The rock pattern Tauchen uses works on any muskie lake that has rock reefs in them. At Mille Lacs, he targets the rocks that rise out of 20 to 30 feet of water and that top out at an average of 5 to 10 feet.
Some reefs are massive. Tauchen cuts his search time down by focusing on peaks where the rocks top out at 5 feet. A sonar and GPS are great tools. Find a peak, set a way point, drift more, find another peak, set another way point, catch a fish, set another way point. Soon the productive portions of the reef are mapped out. The fish can bite anytime.
"They've got to eat. They get into moods where they get stupid," Tauchen said.
But the rocks seem most active at low-light times like sunrise and dusk or when wind creates wave action that cuts light penetration. Tauchen lets the breeze move the boat along as he and his guests cast downwind to cover the most water. You can also use a Drift Control drift sock to slow your boat down and keep the boat from swinging around in the wind.
Tauchen's basic equipment consists of 7-to 8-foot rods, 80-pound braided line and 80-pound flourocarbon leaders. Shorter rods are for jerkbaits, longer are for everything else.
We like a little shorter rod such as the 6-foot, 2-inch St. Croix Musky Avids for jerkbaits, 7-footers for crank baits and 7-foot, 6-inch for bucktails.
Tauchen doesn't trust snaps. So he puts a heavy-duty triple split ring on the end of the leader and attaches it to a triple split ring on the bait.
Tauchen is also extremely attentive to the sharpness of his hooks. One touch of a rock, a missed fish, a caught fish, anytime he changes a bait, out comes the file to hone the tips like a razor once again.
"You just can't give them any chances," he said. "I won't let a bait go out of the boat unsharpened."
Tauchen's license plate gives a strong hint as to what his favorite lures are. It reads, "Top H20," the name of the bait he designed and distributes through Lee Lures. (Ted caught his monster fish on one.) The lure is segmented with a lip at the front and a spinner blade at the back that makes the Top H20 slither across the surface like a snake. All you have to do is reel slowly. Tauchen also likes his Chopper, a prop bait, even when water temperatures plummet.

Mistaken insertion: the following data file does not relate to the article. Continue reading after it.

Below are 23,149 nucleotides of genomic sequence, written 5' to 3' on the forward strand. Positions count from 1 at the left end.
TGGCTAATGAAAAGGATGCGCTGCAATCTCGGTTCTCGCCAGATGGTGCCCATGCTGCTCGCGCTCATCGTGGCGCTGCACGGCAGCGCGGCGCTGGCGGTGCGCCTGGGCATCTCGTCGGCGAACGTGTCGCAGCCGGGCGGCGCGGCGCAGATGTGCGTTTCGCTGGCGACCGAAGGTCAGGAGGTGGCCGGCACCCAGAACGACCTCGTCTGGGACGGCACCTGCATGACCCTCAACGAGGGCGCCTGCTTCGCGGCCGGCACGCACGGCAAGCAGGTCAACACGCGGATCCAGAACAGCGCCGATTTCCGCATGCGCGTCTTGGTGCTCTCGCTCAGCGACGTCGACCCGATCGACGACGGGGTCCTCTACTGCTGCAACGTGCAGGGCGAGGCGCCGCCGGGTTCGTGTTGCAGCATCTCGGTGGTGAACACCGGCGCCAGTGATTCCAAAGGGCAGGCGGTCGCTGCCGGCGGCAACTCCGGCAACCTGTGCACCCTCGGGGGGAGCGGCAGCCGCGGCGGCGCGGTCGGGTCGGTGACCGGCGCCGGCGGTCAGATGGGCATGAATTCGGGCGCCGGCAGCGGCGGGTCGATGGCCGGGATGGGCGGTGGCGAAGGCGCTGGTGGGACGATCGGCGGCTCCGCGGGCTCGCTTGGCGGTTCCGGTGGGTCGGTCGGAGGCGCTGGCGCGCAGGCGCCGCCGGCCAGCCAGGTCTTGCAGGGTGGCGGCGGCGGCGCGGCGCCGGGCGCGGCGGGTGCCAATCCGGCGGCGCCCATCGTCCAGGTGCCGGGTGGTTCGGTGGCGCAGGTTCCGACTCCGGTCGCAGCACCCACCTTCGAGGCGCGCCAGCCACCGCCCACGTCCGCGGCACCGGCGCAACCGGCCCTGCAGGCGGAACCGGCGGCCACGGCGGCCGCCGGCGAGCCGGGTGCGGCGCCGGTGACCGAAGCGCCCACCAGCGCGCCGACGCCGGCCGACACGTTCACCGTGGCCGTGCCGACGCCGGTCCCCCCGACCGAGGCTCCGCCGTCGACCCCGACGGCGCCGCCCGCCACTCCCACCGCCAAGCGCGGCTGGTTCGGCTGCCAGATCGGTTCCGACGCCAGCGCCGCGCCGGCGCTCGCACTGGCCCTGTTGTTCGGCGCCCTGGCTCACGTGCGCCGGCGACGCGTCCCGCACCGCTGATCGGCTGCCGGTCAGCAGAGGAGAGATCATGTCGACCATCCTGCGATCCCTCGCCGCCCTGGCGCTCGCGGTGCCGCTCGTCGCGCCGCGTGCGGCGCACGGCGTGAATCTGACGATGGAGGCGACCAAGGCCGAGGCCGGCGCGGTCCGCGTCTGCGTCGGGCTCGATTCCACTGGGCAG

"Topwaters work a lot later in the year than people think they do," he said. "We've caught them on surface baits in 38-degree water. The only rule is that there are no rules."
In general, though, topwater lures seem to do best when the wind is blowing or during low-light conditions like night time or cloudy.
Tauchen also likes regular Bulldogs. Muskies prefer to attack from the front so he jerks and pauses, jerks twice more and pauses, so a trailing muskie can anticipate the next move and intercept what it thinks is prey.
Days may wear on, but don't let your guard down. The biggest fish of his life came on the final day of week-long trip when he hadn't seen another fish. And stay excited.
"If you don't shake when you catch a fish, don't do it," Tauchen said. "It's not fun. I still shake every time."
Give Tauchen a call at (608) 444-2180 for a chance to catch one of the biggest fish of your life.